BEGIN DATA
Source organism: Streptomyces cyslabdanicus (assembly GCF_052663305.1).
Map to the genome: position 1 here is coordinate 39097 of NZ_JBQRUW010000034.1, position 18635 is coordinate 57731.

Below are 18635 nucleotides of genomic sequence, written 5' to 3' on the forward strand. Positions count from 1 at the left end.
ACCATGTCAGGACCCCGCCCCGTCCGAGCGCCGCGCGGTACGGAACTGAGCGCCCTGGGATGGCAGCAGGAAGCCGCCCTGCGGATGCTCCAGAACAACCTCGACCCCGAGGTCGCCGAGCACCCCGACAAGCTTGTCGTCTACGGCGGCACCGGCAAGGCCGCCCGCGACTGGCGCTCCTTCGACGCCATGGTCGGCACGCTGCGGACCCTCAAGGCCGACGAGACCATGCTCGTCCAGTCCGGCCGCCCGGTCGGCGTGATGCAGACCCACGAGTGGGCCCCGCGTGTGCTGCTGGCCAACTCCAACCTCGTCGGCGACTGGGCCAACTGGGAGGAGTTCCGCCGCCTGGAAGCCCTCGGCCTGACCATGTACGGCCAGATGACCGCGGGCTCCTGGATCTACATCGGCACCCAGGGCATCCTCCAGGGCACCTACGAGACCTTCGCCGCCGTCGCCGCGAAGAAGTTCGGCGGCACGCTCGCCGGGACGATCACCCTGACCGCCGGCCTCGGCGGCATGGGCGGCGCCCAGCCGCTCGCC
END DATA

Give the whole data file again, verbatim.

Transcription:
Source organism: Streptomyces cyslabdanicus (assembly GCF_052663305.1).
Map to the genome: position 1 here is coordinate 39097 of NZ_JBQRUW010000034.1, position 18635 is coordinate 57731.

Below are 18635 nucleotides of genomic sequence, written 5' to 3' on the forward strand. Positions count from 1 at the left end.
ACCATGTCAGGACCCCGCCCCGTCCGAGCGCCGCGCGGTACGGAACTGAGCGCCCTGGGATGGCAGCAGGAAGCCGCCCTGCGGATGCTCCAGAACAACCTCGACCCCGAGGTCGCCGAGCACCCCGACAAGCTTGTCGTCTACGGCGGCACCGGCAAGGCCGCCCGCGACTGGCGCTCCTTCGACGCCATGGTCGGCACGCTGCGGACCCTCAAGGCCGACGAGACCATGCTCGTCCAGTCCGGCCGCCCGGTCGGCGTGATGCAGACCCACGAGTGGGCCCCGCGTGTGCTGCTGGCCAACTCCAACCTCGTCGGCGACTGGGCCAACTGGGAGGAGTTCCGCCGCCTGGAAGCCCTCGGCCTGACCATGTACGGCCAGATGACCGCGGGCTCCTGGATCTACATCGGCACCCAGGGCATCCTCCAGGGCACCTACGAGACCTTCGCCGCCGTCGCCGCGAAGAAGTTCGGCGGCACGCTCGCCGGGACGATCACCCTGACCGCCGGCCTCGGCGGCATGGGCGGCGCCCAGCCGCTCGCC